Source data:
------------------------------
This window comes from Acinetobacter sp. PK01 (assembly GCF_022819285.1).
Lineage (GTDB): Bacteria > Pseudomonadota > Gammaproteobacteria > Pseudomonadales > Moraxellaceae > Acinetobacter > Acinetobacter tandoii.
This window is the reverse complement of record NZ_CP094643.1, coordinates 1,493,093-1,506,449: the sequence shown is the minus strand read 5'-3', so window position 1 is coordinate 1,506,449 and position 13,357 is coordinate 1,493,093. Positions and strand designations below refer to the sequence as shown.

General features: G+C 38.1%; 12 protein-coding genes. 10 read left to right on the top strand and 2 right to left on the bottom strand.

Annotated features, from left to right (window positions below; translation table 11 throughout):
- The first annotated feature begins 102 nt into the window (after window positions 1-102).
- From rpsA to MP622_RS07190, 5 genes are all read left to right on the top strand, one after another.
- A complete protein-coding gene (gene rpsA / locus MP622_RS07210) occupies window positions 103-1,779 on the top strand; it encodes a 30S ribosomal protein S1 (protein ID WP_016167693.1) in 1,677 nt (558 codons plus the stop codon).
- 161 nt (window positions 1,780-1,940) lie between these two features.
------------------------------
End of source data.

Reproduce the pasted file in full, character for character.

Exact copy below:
This window comes from Acinetobacter sp. PK01 (assembly GCF_022819285.1).
Lineage (GTDB): Bacteria > Pseudomonadota > Gammaproteobacteria > Pseudomonadales > Moraxellaceae > Acinetobacter > Acinetobacter tandoii.
This window is the reverse complement of record NZ_CP094643.1, coordinates 1,493,093-1,506,449: the sequence shown is the minus strand read 5'-3', so window position 1 is coordinate 1,506,449 and position 13,357 is coordinate 1,493,093. Positions and strand designations below refer to the sequence as shown.

General features: G+C 38.1%; 12 protein-coding genes. 10 read left to right on the top strand and 2 right to left on the bottom strand.

Annotated features, from left to right (window positions below; translation table 11 throughout):
- The first annotated feature begins 102 nt into the window (after window positions 1-102).
- From rpsA to MP622_RS07190, 5 genes are all read left to right on the top strand, one after another.
- A complete protein-coding gene (gene rpsA / locus MP622_RS07210) occupies window positions 103-1,779 on the top strand; it encodes a 30S ribosomal protein S1 (protein ID WP_016167693.1) in 1,677 nt (558 codons plus the stop codon).
- 161 nt (window positions 1,780-1,940) lie between these two features.